CoatimundiCoatimundi — The coati, Nasua nasua, also known as the hog-nosed coon, is a member of the raccoon family (Procyonidae); a diurnal mammal native to South, Central and south-western North America. The word coatimundi is a commonly used misnomer applied to solitary adult male N. nasua. The term is reported to be derived from the Tupi language (Brazil). Reports that this term is from the Guaraní language are likely untrue.

The coati is a mammal related to the raccoon, but the species has a characteristic, long snout with somewhat pig-like features and bear-like paws. Ring-Tailed coatis have a either a light brown or black coat, with a lighter under-part and a white-ringed tail in most cases. All coatis share a slender head with an elongated, slightly upward-turned nose, small ears, dark feet and a long, non-prehensile tail used for balance and signalling.

Adults measure 41 to 67 cm from head to the base of the tail, which will add 30 to 60 cm to their length. Coatis are about 30 cm tall at the shoulder, and weigh between 3 and 8 kg, about the size of a large housecat. Males can become almost twice as large as females and have large, sharp canine teeth.

They have strong limbs to climb and dig, and have a reputation for intelligence, like their fellow procyonid the raccoon.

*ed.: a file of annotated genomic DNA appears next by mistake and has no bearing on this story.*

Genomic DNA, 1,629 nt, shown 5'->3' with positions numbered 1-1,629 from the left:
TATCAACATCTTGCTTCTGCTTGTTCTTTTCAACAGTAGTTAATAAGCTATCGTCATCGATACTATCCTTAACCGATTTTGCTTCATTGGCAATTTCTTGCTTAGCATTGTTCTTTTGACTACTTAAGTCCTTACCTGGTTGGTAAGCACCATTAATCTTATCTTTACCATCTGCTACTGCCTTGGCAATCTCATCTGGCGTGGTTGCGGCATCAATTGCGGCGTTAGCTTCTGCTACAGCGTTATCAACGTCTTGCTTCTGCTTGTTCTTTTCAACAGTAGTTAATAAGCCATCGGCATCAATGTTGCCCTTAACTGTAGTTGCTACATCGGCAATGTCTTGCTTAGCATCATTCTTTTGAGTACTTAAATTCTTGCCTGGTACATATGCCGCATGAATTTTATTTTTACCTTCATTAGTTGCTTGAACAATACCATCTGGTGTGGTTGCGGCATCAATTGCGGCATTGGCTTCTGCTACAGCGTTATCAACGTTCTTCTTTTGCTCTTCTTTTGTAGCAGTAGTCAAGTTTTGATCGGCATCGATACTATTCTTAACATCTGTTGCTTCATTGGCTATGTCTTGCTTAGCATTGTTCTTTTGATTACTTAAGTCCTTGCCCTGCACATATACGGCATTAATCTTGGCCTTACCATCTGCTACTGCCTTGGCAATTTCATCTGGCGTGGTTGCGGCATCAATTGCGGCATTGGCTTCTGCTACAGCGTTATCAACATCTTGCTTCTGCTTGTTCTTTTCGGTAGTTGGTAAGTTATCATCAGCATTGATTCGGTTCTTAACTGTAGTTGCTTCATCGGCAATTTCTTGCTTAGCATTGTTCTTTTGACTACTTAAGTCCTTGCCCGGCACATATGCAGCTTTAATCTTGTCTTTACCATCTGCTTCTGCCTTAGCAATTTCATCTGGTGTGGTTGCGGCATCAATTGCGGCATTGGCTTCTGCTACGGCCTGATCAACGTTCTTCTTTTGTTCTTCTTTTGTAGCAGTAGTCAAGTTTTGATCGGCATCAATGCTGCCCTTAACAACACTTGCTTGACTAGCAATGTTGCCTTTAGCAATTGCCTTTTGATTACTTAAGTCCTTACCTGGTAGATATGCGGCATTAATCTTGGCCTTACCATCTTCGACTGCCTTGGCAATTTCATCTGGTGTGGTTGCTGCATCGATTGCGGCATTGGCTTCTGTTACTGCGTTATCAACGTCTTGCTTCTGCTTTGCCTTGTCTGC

Coatis walk on the soles of their feet, like the Grizzly Bear (Ursus arctos horribilis), but contrary to their much bigger relatives, coatis are able to descend trees headfirst thanks to a double-jointed, flexible ankle. They prefer to sleep or rest in elevated places and niches, like the rainforest canopy, in crudely-built sleeping nests.

Coati females and young males up to 2 years of age are gregarious and travel through their territories in noisy, loosely-organized bands made up of 4 to 25 individuals, foraging with their offspring on the ground or in the forest’s canopy. Males over 2 years become solitary due to behavioural disposition and collective aggression from the females, and will join the female groups only during the breeding season.

When provoked, or for defense, coatis can be fierce fighters: their strong jaws, sharp canine teeth, and fast scratching paws, along with a tough hide sturdily attached to the underlying muscles, make it very difficult for predators (e.g. dogs, jaguars) to seize the small mammal.

The coati communicates its intentions or moods with chirping, snorting or grunting sounds. Different chirping sounds are used to express joy during social grooming, appeasement after fights, or to convey irritation or anger. Snorting while digging, along with an erect tail, states territorial or food claims during foraging.

Coatis additionally use special postures or moves to convey simple messages; for example, hiding the nose between the front paws as a sign for submission; lowering the head, baring teeth and jumping at an enemy signal an aggressive disposition.

Individuals recognize other coatis by their looks, voices and smells, the individual smell is intensified by special musk-glands on their necks and bellies.

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